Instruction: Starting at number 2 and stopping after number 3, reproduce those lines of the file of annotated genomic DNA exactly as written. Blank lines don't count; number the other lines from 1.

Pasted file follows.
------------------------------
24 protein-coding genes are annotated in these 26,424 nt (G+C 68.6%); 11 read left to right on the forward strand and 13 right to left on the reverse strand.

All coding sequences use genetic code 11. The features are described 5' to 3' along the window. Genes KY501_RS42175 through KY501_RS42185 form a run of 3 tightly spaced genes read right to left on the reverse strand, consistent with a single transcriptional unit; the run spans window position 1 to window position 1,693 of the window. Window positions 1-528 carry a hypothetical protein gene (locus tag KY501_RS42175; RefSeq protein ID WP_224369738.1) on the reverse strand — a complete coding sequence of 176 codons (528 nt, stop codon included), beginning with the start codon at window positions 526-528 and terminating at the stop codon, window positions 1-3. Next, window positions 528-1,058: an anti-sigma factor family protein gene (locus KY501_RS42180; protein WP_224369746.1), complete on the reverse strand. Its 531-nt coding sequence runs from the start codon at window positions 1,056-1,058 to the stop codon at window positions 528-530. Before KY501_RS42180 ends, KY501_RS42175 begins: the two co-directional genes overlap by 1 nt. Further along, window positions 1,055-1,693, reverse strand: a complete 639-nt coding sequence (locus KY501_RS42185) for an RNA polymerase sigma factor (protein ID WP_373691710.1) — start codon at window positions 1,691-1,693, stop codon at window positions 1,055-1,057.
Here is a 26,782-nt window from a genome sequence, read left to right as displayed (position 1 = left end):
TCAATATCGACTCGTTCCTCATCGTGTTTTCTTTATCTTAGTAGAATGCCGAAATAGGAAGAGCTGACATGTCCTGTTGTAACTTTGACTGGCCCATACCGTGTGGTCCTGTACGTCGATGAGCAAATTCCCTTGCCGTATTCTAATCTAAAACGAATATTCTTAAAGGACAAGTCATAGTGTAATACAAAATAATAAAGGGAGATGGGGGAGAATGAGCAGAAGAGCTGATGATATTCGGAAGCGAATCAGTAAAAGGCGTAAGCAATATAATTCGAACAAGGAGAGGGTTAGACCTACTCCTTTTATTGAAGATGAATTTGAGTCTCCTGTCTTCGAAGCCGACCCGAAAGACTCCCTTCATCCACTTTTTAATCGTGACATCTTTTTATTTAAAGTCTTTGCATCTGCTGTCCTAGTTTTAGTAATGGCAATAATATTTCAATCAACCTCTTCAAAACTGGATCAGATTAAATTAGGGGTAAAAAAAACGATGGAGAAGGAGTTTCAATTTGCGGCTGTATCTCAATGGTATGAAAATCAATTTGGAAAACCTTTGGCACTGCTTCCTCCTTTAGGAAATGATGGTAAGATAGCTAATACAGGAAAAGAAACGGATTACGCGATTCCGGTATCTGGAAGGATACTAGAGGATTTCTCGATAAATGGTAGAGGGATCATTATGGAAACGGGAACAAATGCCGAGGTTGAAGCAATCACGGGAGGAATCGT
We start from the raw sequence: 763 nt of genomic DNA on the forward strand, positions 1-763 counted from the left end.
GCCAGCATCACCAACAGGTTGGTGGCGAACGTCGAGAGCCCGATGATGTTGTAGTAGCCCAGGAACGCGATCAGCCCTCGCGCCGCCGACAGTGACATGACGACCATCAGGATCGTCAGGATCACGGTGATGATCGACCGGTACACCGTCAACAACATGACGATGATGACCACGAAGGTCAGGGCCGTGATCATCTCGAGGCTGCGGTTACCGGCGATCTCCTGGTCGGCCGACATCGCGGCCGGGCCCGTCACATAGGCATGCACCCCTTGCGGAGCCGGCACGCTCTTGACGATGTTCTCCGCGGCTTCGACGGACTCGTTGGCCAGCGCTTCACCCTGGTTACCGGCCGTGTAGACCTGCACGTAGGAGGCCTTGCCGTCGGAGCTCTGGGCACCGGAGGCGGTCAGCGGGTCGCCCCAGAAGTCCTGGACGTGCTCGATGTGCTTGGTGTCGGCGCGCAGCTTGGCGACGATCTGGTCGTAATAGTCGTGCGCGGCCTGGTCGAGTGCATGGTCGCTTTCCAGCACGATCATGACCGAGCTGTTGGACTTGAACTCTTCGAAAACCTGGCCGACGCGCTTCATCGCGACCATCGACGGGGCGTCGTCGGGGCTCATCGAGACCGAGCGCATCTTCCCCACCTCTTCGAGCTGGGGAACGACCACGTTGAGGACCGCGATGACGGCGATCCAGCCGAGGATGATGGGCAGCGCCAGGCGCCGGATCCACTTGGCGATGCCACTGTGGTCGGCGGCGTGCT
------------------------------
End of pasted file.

All coding sequences use genetic code 11. The features are described 5' to 3' along the window. Genes KY501_RS42175 through KY501_RS42185 form a run of 3 tightly spaced genes read right to left on the reverse strand, consistent with a single transcriptional unit; the run spans window position 1 to window position 1,693 of the window. Window positions 1-528 carry a hypothetical protein gene (locus tag KY501_RS42175; RefSeq protein ID WP_224369738.1) on the reverse strand — a complete coding sequence of 176 codons (528 nt, stop codon included), beginning with the start codon at window positions 526-528 and terminating at the stop codon, window positions 1-3. Next, window positions 528-1,058: an anti-sigma factor family protein gene (locus KY501_RS42180; protein WP_224369746.1), complete on the reverse strand. Its 531-nt coding sequence runs from the start codon at window positions 1,056-1,058 to the stop codon at window positions 528-530. Before KY501_RS42180 ends, KY501_RS42175 begins: the two co-directional genes overlap by 1 nt. Further along, window positions 1,055-1,693, reverse strand: a complete 639-nt coding sequence (locus KY501_RS42185) for an RNA polymerase sigma factor (protein ID WP_373691710.1) — start codon at window positions 1,691-1,693, stop codon at window positions 1,055-1,057.
Here is a 26,782-nt window from a genome sequence, read left to right as displayed (position 1 = left end):